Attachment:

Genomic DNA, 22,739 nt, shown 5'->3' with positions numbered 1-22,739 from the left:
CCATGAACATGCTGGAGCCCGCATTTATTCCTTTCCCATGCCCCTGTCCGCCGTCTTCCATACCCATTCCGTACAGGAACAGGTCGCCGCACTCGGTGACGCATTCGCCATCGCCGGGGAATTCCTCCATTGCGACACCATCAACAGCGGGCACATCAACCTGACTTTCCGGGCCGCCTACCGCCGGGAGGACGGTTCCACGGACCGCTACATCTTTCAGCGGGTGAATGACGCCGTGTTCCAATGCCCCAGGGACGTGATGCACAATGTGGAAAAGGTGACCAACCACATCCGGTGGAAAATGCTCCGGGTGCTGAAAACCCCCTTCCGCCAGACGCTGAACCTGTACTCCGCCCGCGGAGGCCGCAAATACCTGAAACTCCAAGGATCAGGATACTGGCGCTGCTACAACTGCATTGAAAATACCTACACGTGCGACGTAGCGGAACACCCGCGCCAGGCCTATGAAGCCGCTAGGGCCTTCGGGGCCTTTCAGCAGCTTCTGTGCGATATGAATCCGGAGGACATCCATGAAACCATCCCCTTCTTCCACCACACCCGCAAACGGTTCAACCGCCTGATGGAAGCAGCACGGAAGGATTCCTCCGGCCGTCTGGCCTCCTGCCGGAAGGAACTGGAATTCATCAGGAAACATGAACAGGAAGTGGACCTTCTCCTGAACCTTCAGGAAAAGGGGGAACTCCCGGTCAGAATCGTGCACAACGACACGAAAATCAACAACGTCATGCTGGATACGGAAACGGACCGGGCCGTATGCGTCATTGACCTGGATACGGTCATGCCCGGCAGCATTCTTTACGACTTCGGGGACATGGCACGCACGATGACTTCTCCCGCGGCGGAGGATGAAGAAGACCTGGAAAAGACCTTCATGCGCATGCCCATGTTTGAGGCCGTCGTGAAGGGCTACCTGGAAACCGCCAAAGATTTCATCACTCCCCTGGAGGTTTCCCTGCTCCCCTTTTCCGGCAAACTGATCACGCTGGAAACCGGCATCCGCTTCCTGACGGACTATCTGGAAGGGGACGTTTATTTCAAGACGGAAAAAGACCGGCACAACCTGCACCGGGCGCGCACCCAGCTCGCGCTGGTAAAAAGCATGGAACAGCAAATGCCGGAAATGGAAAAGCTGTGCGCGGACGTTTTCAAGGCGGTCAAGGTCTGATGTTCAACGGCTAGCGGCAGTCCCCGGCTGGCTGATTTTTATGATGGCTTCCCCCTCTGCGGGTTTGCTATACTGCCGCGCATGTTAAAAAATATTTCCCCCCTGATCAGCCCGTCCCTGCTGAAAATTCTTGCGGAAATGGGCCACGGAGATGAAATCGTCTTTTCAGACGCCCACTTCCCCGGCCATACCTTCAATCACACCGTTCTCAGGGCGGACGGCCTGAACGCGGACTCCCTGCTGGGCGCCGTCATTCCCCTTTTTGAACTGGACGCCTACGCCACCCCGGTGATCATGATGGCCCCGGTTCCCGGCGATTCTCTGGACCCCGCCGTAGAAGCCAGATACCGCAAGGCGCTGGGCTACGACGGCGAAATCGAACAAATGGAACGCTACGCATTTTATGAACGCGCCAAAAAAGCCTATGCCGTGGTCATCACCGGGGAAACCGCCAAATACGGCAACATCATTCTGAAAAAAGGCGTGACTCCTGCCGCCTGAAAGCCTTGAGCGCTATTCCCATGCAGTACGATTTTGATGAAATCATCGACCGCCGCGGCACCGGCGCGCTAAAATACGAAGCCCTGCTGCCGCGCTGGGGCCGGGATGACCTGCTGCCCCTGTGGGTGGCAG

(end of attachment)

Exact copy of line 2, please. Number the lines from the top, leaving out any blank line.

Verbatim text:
CCATGAACATGCTGGAGCCCGCATTTATTCCTTTCCCATGCCCCTGTCCGCCGTCTTCCATACCCATTCCGTACAGGAACAGGTCGCCGCACTCGGTGACGCATTCGCCATCGCCGGGGAATTCCTCCATTGCGACACCATCAACAGCGGGCACATCAACCTGACTTTCCGGGCCGCCTACCGCCGGGAGGACGGTTCCACGGACCGCTACATCTTTCAGCGGGTGAATGACGCCGTGTTCCAATGCCCCAGGGACGTGATGCACAATGTGGAAAAGGTGACCAACCACATCCGGTGGAAAATGCTCCGGGTGCTGAAAACCCCCTTCCGCCAGACGCTGAACCTGTACTCCGCCCGCGGAGGCCGCAAATACCTGAAACTCCAAGGATCAGGATACTGGCGCTGCTACAACTGCATTGAAAATACCTACACGTGCGACGTAGCGGAACACCCGCGCCAGGCCTATGAAGCCGCTAGGGCCTTCGGGGCCTTTCAGCAGCTTCTGTGCGATATGAATCCGGAGGACATCCATGAAACCATCCCCTTCTTCCACCACACCCGCAAACGGTTCAACCGCCTGATGGAAGCAGCACGGAAGGATTCCTCCGGCCGTCTGGCCTCCTGCCGGAAGGAACTGGAATTCATCAGGAAACATGAACAGGAAGTGGACCTTCTCCTGAACCTTCAGGAAAAGGGGGAACTCCCGGTCAGAATCGTGCACAACGACACGAAAATCAACAACGTCATGCTGGATACGGAAACGGACCGGGCCGTATGCGTCATTGACCTGGATACGGTCATGCCCGGCAGCATTCTTTACGACTTCGGGGACATGGCACGCACGATGACTTCTCCCGCGGCGGAGGATGAAGAAGACCTGGAAAAGACCTTCATGCGCATGCCCATGTTTGAGGCCGTCGTGAAGGGCTACCTGGAAACCGCCAAAGATTTCATCACTCCCCTGGAGGTTTCCCTGCTCCCCTTTTCCGGCAAACTGATCACGCTGGAAACCGGCATCCGCTTCCTGACGGACTATCTGGAAGGGGACGTTTATTTCAAGACGGAAAAAGACCGGCACAACCTGCACCGGGCGCGCACCCAGCTCGCGCTGGTAAAAAGCATGGAACAGCAAATGCCGGAAATGGAAAAGCTGTGCGCGGACGTTTTCAAGGCGGTCAAGGTCTGATGTTCAACGGCTAGCGGCAGTCCCCGGCTGGCTGATTTTTATGATGGCTTCCCCCTCTGCGGGTTTGCTATACTGCCGCGCATGTTAAAAAATATTTCCCCCCTGATCAGCCCGTCCCTGCTGAAAATTCTTGCGGAAATGGGCCACGGAGATGAAATCGTCTTTTCAGACGCCCACTTCCCCGGCCATACCTTCAATCACACCGTTCTCAGGGCGGACGGCCTGAACGCGGACTCCCTGCTGGGCGCCGTCATTCCCCTTTTTGAACTGGACGCCTACGCCACCCCGGTGATCATGATGGCCCCGGTTCCCGGCGATTCTCTGGACCCCGCCGTAGAAGCCAGATACCGCAAGGCGCTGGGCTACGACGGCGAAATCGAACAAATGGAACGCTACGCATTTTATGAACGCGCCAAAAAAGCCTATGCCGTGGTCATCACCGGGGAAACCGCCAAATACGGCAACATCATTCTGAAAAAAGGCGTGACTCCTGCCGCCTGAAAGCCTTGAGCGCTATTCCCATGCAGTACGATTTTGATGAAATCATCGACCGCCGCGGCACCGGCGCGCTAAAATACGAAGCCCTGCTGCCGCGCTGGGGCCGGGATGACCTGCTGCCCCTGTGGGTGGCAG